I'm doing pretty good on culture shock so far, but I am prepared for when I'm not doing so good, which will probably hit next month.
I really like the food, as I've mentioned, and that helps when you're adjusting to any culture! I certainly like Korean food a LOT more than I liked British food on study abroad! That's a plus, cause I'm here for a full year and not just six weeks like my study abroad term. Another plus: Korean food is a heckofalot healthier than British food! Gimbap is my favorite breakfast or snack, especially tuna or spicy tuna, and especially the triangle-shaped kind (vs. the rolled kind). It's pretty much replaced Jack in the Box tacos, if you know what I mean. Breakfast, snack, lunch or dinner. Mmmmmm.
Big news! This week, I learned to sound out Hangul! <<Cheers!!! Applause!!!>> Hangul is the Korean writing system. I've been working on the alphabet here and there, but it hadn't clicked yet. I haven't spent much time intentionally studying, but every few days I'll work on another letter, really try to focus on seeing it in the middle of words on signage or product labels. To use gimbap as an example, 김밥, the word has 2 syllables, and you might be able to see that each syllable has 3 letters. In the first syllable, "gim," the ㄱ letter is the "g" or "k" sound, theㅣis the "i" sound, the ㅂ is the "m" sound. All together, 김, or "gim." You read each syllable kind of clockwise. Got it? ;) I was also told about an amazing website that has a Hangul wiki, and that's helped as I have been learning the alphabet sounds, http://www.koreanwikiproject.com/wiki/index.php?title=Learn_hangeul. If you're interested in learning Korean, I'd start there! It's really easy to pick up in a few days, or even a few hours, so I've been told, but I didn't ever sit down and focus for any real amount of time, so it took me a few weeks.
Anyway, like I said, I've been working on a letter here, a letter there, but this week it all sorta clicked! I can look at a sign and pretty much sound it out now! The consonants have really been clicking. I get confused on many of the vowels, still, but I'm so proud of myself. I keep remembering about when I was very little, first learning to read in English, how all the signs just came alive! My mom tells me that I would read them all out loud as we drove by in the car. I'm quite a bit older now, but I still feel like doing that as I ride around on the bus or walk around in the store :) I keep it restrained, though. I mean, I already stand out in a crowd as a foreigner, without being the foreigner who talks to herself in Korean!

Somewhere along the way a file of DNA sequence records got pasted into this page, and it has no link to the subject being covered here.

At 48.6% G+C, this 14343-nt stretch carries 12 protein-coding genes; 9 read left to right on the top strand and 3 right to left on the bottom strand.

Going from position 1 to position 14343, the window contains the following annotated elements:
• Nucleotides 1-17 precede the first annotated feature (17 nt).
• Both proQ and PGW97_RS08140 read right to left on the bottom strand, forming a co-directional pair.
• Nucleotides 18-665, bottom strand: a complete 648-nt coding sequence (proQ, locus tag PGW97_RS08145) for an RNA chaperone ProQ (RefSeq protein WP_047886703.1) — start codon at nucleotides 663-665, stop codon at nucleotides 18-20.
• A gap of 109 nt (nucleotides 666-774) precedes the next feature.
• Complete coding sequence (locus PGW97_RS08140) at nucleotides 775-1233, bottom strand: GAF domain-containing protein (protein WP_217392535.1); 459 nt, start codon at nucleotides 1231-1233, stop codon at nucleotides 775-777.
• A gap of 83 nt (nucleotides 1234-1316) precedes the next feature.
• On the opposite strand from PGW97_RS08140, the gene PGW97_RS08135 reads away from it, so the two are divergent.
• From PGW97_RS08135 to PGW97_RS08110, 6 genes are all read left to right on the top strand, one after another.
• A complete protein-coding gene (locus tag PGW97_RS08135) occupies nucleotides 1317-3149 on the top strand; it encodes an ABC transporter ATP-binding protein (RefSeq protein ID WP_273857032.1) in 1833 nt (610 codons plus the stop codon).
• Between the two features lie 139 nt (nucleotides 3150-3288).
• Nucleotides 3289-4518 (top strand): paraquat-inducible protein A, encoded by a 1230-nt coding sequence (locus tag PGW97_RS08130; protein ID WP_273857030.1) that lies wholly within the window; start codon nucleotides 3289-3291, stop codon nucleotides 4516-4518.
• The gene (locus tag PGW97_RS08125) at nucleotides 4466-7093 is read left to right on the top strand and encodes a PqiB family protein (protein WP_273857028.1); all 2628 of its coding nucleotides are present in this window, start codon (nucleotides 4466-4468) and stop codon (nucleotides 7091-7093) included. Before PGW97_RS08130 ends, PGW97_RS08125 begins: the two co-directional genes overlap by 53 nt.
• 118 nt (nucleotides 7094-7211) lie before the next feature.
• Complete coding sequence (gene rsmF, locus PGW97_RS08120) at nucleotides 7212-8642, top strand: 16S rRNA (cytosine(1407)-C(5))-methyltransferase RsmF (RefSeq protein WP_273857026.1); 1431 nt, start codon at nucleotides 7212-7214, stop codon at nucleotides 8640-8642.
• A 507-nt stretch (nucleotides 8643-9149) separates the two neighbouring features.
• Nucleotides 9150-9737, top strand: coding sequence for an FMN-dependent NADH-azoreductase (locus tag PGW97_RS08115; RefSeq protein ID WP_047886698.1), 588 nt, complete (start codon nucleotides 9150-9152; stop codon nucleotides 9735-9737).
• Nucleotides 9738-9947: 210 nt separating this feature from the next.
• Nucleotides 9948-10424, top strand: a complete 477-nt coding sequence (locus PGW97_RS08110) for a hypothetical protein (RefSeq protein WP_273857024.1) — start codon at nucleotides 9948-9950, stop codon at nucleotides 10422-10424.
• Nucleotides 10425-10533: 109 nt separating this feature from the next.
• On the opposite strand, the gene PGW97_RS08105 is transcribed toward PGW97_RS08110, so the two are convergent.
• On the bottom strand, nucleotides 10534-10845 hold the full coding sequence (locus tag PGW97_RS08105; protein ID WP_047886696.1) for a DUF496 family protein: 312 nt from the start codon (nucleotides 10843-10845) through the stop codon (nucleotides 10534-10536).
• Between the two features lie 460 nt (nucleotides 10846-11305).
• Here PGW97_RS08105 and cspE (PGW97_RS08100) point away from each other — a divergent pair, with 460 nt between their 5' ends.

I've learned many phrases that help when navigating around, like how to ask a taxi driver to go downtown or take me back to my apartment. I've started to learn to hear a difference in the way I mispronounce words and the way they're supposed to be pronounced. Next, I need to actually pronounce them right. Baby steps.
I've learned to navigate the bus system and I am gonna get a bus pas soon to make all that easier and cheaper.
This month, I've cleaned the heck out of my apartment! I've moved almost every piece of big furniture to clean under/behind/around it, and I feel so good about how well it's all starting to look. Moving the fridge and washing machine took the most effort, but when I scooted them each over a little, I doubled the working space in my kitchen. I have a total of 6 square feet now! Once I get a real paycheck, I'll start outfitting my apartment with pieces that make feel it a little more mine, like a floor lamp and more kitchen storage and horizontal-surface space. When I get it allll clean (to my near-obsessive compulsive standards) and furnished, I'll post pictures!
My students and I are learning, little by little, from each other. We're getting the routine down, they're picking up on my teaching style, and I'm picking up on their individual learning styles. I'm also learning a lot from my Korean co-teachers and the other foreign teachers. We're getting closer to that groove that we'll hopefully hit in April!
More good news, I joined a church in the area that has worship and small groups in English! It's the church that I first visited with my friend Marisa. Their new visitor gift is a towel. I think that's what sealed the deal. I mean, how could I resist after that? But seriously, the people there are incredible. I'm so glad that God brought us all together to that place. It's not so much the music or the preaching or the space (though all are good), but the magnetic pull of the Holy Spirit working through the congregation is so... exciting. I have already built some solid friendships with people there and I have so many more months ahead to build on!
I could go on, but it's getting late and I ought to go get ready for bed. Tomorrow's Friday and I have kids who are going to need an alive, awake, alert, enthusiastic teacher! If I don't get 8 hours, I'm only one of those. I'll let you pick which one.
Happy 'One Month In Korea' Milestone to meee!!!!